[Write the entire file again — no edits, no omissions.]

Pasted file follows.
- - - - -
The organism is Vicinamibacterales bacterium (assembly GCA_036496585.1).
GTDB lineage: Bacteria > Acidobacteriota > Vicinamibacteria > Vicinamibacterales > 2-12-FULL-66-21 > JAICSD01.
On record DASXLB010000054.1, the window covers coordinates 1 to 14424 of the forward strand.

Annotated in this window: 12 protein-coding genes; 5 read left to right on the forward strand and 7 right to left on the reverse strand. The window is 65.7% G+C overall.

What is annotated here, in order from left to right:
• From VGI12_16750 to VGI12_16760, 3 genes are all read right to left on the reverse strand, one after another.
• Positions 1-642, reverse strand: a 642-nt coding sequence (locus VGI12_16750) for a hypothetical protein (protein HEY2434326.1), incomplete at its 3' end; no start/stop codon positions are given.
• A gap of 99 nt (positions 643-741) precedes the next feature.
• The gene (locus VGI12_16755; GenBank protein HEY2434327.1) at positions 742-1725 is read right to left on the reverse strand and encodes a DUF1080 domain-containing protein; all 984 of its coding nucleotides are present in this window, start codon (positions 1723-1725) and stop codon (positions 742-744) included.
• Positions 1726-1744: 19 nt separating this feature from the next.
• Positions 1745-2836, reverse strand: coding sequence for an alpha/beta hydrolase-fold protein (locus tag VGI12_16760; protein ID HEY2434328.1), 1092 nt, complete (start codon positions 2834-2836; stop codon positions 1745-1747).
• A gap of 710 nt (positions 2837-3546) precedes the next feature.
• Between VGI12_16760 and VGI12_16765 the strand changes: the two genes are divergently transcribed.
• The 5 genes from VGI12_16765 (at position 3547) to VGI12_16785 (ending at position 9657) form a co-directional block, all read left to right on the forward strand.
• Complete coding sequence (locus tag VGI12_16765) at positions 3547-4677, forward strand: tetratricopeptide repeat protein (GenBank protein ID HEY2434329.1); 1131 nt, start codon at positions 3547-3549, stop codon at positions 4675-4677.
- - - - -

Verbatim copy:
The organism is Vicinamibacterales bacterium (assembly GCA_036496585.1).
GTDB lineage: Bacteria > Acidobacteriota > Vicinamibacteria > Vicinamibacterales > 2-12-FULL-66-21 > JAICSD01.
On record DASXLB010000054.1, the window covers coordinates 1 to 14424 of the forward strand.

Annotated in this window: 12 protein-coding genes; 5 read left to right on the forward strand and 7 right to left on the reverse strand. The window is 65.7% G+C overall.

What is annotated here, in order from left to right:
• From VGI12_16750 to VGI12_16760, 3 genes are all read right to left on the reverse strand, one after another.
• Positions 1-642, reverse strand: a 642-nt coding sequence (locus VGI12_16750) for a hypothetical protein (protein HEY2434326.1), incomplete at its 3' end; no start/stop codon positions are given.
• A gap of 99 nt (positions 643-741) precedes the next feature.
• The gene (locus VGI12_16755; GenBank protein HEY2434327.1) at positions 742-1725 is read right to left on the reverse strand and encodes a DUF1080 domain-containing protein; all 984 of its coding nucleotides are present in this window, start codon (positions 1723-1725) and stop codon (positions 742-744) included.
• Positions 1726-1744: 19 nt separating this feature from the next.
• Positions 1745-2836, reverse strand: coding sequence for an alpha/beta hydrolase-fold protein (locus tag VGI12_16760; protein ID HEY2434328.1), 1092 nt, complete (start codon positions 2834-2836; stop codon positions 1745-1747).
• A gap of 710 nt (positions 2837-3546) precedes the next feature.
• Between VGI12_16760 and VGI12_16765 the strand changes: the two genes are divergently transcribed.
• The 5 genes from VGI12_16765 (at position 3547) to VGI12_16785 (ending at position 9657) form a co-directional block, all read left to right on the forward strand.
• Complete coding sequence (locus tag VGI12_16765) at positions 3547-4677, forward strand: tetratricopeptide repeat protein (GenBank protein ID HEY2434329.1); 1131 nt, start codon at positions 3547-3549, stop codon at positions 4675-4677.